EKFirstClass - Do you belive everything you read? Those articles sound like some alarmist teenage safety queen on a rampge to stop a jelous feeling because she doesnt have a laptop to use on board. There arent any links to back those claims up either, which makes me even more suspiocous

This is not an attack on you EK..

I dont belive any eletronics that you cold take in your carry-on could cause interference...save a EMP bomb or mabye a cd player that transmited subblimal messages to the pilots.

-D
when in hell, we'll do shots at the bar
 
mjszanto
Posts: 201
Joined: Thu Dec 18, 2003 7:08 am

RE: Using Electronics During Takeoff

Sun Jan 11, 2004 7:08 pm

A scanner would be most likely to create transmissions. In fact there are billboards that alter the ads, depending on what station your car radio is on, by detecting the emissions of your car radios. For surveying purposes, they used to monitor the transmissions from passing car radios. A radio receiver emits radio waves on roughly the frequency they are tuned to, I believe.
 
mjszanto
Posts: 201
Joined: Thu Dec 18, 2003 7:08 am

RE: Using Electronics During Takeoff

Sun Jan 11, 2004 7:10 pm

Here is a good example of how scanners/radios clearly emit radio waves.

http://www.sptimes.com/News/013100/Technology/Your_car_radio_may_be.shtml
 
EKFirstClass
Posts: 84
Joined: Fri Jan 09, 2004 7:47 pm

RE: Using Electronics During Takeoff

Sun Jan 11, 2004 7:38 pm

EKFirstClass - Do you belive everything you read? Those articles sound like some alarmist teenage safety queen on a rampge to stop a jelous feeling because she doesnt have a laptop to use on board. There arent any links to back those claims up either, which makes me even more suspiocous

This is not an attack on you EK..

I dont belive any eletronics that you cold take in your carry-on could cause interference...save a EMP bomb or mabye a cd player that transmited subblimal messages to the pilots.


Shamrock1Heavy,
I don't believe a word I wrote there! I don't believe the safety reports either! I just invented all this story because indeed I am jealous on all the owners of laptops, Cd-players and so on... Probably this is the answer you expected!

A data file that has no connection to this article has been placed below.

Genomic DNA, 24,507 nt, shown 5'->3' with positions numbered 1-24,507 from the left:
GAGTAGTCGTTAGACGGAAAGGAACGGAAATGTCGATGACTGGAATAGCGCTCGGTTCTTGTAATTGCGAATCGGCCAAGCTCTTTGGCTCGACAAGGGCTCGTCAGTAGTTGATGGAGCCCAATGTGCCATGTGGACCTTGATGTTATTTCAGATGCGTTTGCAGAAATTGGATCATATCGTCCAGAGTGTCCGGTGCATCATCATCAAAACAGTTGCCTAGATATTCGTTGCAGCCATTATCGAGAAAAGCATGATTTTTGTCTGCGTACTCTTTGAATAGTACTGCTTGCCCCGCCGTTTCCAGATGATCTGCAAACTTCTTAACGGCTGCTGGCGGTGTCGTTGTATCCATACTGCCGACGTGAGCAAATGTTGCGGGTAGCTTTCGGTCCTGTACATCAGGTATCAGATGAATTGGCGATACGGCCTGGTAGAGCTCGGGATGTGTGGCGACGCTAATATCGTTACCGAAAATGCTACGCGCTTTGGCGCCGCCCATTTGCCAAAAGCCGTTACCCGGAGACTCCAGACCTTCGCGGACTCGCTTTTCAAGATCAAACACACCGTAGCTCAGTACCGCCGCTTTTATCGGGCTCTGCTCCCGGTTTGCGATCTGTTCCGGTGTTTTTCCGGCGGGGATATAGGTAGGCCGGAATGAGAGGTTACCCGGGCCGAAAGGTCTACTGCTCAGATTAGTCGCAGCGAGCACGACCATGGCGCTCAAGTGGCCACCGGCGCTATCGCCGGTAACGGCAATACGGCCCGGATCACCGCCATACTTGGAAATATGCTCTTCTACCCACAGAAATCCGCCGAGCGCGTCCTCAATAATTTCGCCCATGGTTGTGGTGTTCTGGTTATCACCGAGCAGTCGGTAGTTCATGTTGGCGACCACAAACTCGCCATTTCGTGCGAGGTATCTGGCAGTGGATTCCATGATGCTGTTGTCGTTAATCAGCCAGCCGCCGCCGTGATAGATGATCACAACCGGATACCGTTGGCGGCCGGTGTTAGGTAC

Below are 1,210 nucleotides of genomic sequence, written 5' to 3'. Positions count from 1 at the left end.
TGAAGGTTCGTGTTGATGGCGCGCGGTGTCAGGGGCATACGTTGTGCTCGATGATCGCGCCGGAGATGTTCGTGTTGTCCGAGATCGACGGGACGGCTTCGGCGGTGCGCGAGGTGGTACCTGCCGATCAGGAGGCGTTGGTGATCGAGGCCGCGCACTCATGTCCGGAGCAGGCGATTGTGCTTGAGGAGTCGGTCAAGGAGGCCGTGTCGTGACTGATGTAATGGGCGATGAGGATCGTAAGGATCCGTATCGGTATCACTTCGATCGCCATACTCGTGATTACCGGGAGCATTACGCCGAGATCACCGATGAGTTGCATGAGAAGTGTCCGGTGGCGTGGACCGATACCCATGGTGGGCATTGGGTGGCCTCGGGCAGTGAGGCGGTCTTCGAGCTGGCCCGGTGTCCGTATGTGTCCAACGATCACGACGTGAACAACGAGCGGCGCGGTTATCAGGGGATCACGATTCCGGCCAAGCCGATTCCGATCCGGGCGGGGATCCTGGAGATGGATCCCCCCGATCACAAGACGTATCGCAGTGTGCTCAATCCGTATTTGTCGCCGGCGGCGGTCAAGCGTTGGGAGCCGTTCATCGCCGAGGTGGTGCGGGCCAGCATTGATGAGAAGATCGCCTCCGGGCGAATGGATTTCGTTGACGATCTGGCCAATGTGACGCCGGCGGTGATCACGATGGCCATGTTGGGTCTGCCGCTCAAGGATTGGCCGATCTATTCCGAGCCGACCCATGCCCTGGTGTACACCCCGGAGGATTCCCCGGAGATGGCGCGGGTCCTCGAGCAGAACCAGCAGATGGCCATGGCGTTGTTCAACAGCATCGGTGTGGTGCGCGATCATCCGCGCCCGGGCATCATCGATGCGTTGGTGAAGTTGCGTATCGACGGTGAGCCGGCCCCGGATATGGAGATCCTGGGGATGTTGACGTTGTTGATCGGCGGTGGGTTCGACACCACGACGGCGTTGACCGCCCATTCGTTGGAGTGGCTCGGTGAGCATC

I am working as a cabin crew for more than 4 years now. Not only I have access to more information regarding air safety but I witnessed once few months ago an incident during a flight. I was in the cockpit for few minutes and the auto pilot got disengaged for no reason. As soon as I came back in the cabin I noticed one passenger checking his mobile for a telephone number. His intention was to use the onboard satelite telephone but he didn't know the number which was stored in his mobile. His seat was 6-7 meters from the cockpit door. Coincidence? I don't think so!
You want to be an airline pilot someday? Here's lesson number one: safety in the aircraft is just someone else's experience! Too bad that lots of them died for us to find out how the things should be done...

 
sebolino
Posts: 3495
Joined: Tue May 29, 2001 11:26 pm

RE: Using Electronics During Takeoff

Sun Jan 11, 2004 8:03 pm

Shamrock, you would be very surprised to see the effect of EM wave coming out of a mobile phone.
Remember mobile phones are built to sent EM power. Make a call with the phone under your TV and you'll understand. Now, on a sensible electronic circuit ... I wouldn't take the chance.
 
USAIRWAYS321
Posts: 1703
Joined: Wed Jul 11, 2001 4:31 pm

RE: Using Electronics During Takeoff

Sun Jan 11, 2004 8:28 pm

PiedmontGirl: What do you mean by 'FAR?' Also, they've all seen me, so your ex-coworkers (all of my pictures have been tken on US Airways) must be gutless, lol.

Brett
 
EKFirstClass
Posts: 84
Joined: Fri Jan 09, 2004 7:47 pm

RE: Using Electronics During Takeoff

Sun Jan 11, 2004 9:31 pm

As I promised I am posting few more links with materials about the use of electronic devices during the most critical phases of any flight:
http://news.bbc.co.uk/2/hi/uk_news/750893.stm
http://news.bbc.co.uk/2/hi/uk_news/england/2248683.stm
http://news.bbc.co.uk/2/hi/uk_news/england/2324259.stm
http://news.bbc.co.uk/2/hi/uk_news/2992973.stm
Also an extras from an article published in November 2002 at www.mobile-review.com:
First alarm was set when cell phones became widely spread and equipment errors became more often but still there were no direct evidences. Till 2000 some of the countries didn't joint to the ban against cell phones but an air crash of the flight number LX 498 Crossair (Saab 340) considerably changed the situation. It was not far from Zurich on the 10. of January 2000. Ten passengers and a whole crew perished in that air crash. For a long time the results of flight recorders decoding were not announced but at last it was a sensation. One of the reasons of the crash was an SMS message, which was received by one of the passengers, and a next cell phone conversation. Navigation monitoring devices showed wrong data at that moment, what led to a crash. Comments of independent experts were not comforting, they said that crew could improve the situation but it also made a mistake and crash was inevitable. Everybody agreed that an airplane fortune depended on crew actions and crew professionalism after electrical systems stopped working. Those countries which hadn't joint to the ban before, hurried on to do it. After that this air crash was forgotten.